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Who gets pain and suffering after an accident?

If you are like most people, you have heard the term “pain and suffering” before, and you know that it applies to personal injury law, but you might not know exactly what it means or how it applies. We are going to answer those questions for you today.

What is pain and suffering?

Pain and suffering refers to damages that are awarded to plaintiffs in personal injury cases based on the physical and emotional results of an accident caused by someone else’s negligence.

Before we get any further, let’s back up for a second and talk about damages, in general. Damages are awarded in personal injury cases to victims of negligence. Damage awards are aimed at making an accident victim “whole” again.

The awards can include economic damages, such as for medical bills and lost wages, as well as non-economic damages, which include compensation for pain and suffering.

When does pain and suffering apply?

Pain and suffering damages can apply in any personal injury case that involves serious injuries or mental suffering.

If an accident only results in only a few scratches and was not very traumatic, then it would be really difficult to convince a jury that pain and suffering damages should apply. However, if a person suffers broken bones and a concussion, and a series of surgeries are needed, then pain and suffering will likely apply.

How is pain and suffering calculated?

Unlike monetary damages for medical bills and lost wages, pain and suffering can be more difficult to calculate because it is hard to put a value on a person’s physical pain and mental anguish. However, that is your personal injury lawyer’s job, and there are ways of calculating these types of damages.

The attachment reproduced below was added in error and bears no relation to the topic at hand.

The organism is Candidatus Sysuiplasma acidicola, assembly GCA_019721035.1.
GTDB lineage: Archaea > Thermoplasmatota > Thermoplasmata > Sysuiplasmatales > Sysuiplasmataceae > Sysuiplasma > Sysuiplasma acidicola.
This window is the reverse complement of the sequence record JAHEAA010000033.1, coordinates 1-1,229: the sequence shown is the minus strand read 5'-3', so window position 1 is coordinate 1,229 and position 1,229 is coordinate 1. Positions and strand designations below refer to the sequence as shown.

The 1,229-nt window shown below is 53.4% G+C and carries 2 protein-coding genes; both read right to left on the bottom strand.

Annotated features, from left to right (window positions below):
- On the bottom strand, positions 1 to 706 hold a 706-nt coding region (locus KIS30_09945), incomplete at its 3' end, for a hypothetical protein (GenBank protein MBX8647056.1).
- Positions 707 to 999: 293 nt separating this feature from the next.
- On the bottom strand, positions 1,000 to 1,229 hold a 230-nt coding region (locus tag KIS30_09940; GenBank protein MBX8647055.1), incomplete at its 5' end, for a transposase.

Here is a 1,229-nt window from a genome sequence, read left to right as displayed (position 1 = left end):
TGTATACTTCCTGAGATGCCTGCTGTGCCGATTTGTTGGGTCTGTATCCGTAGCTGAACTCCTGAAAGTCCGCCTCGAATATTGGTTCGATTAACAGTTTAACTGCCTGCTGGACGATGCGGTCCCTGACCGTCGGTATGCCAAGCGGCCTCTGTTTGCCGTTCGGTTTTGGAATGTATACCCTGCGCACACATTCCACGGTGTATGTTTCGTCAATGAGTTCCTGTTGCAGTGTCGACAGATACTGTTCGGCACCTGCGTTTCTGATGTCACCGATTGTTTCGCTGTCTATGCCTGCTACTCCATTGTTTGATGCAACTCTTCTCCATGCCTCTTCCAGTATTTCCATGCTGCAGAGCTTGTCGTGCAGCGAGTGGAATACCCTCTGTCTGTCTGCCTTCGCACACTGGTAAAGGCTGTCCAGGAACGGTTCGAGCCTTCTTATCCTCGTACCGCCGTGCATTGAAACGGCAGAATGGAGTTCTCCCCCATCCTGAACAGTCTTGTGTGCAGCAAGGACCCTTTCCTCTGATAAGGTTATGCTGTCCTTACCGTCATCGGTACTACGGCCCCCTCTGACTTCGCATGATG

In general, there are factors that are considered when determining how much pain and suffering should apply, including:

  • The severity of the plaintiff’s mental or physical injuries
  • The severity of the plaintiff’s mental or physical suffering
  • Scarring or disfigurement
  • How much recovery time was needed/is needed
  • Future consequences of the injuries
  • The personal experience of the plaintiff, which could be unique

Are you are entitled to pain and suffering?

After a serious accident, you may be entitled to pain and suffering if the accident was caused by a negligent party, such as a driver who ran a red light or a store owner who left a floor wet without a warning sign.

The only way to know for sure is by meeting with an experienced lawyer in your area who can give you trustworthy advice.

Keep in mind: An insurance adjuster will never give you an honest assessment on whether you are entitled to pain and suffering or how much your claim is truly worth.


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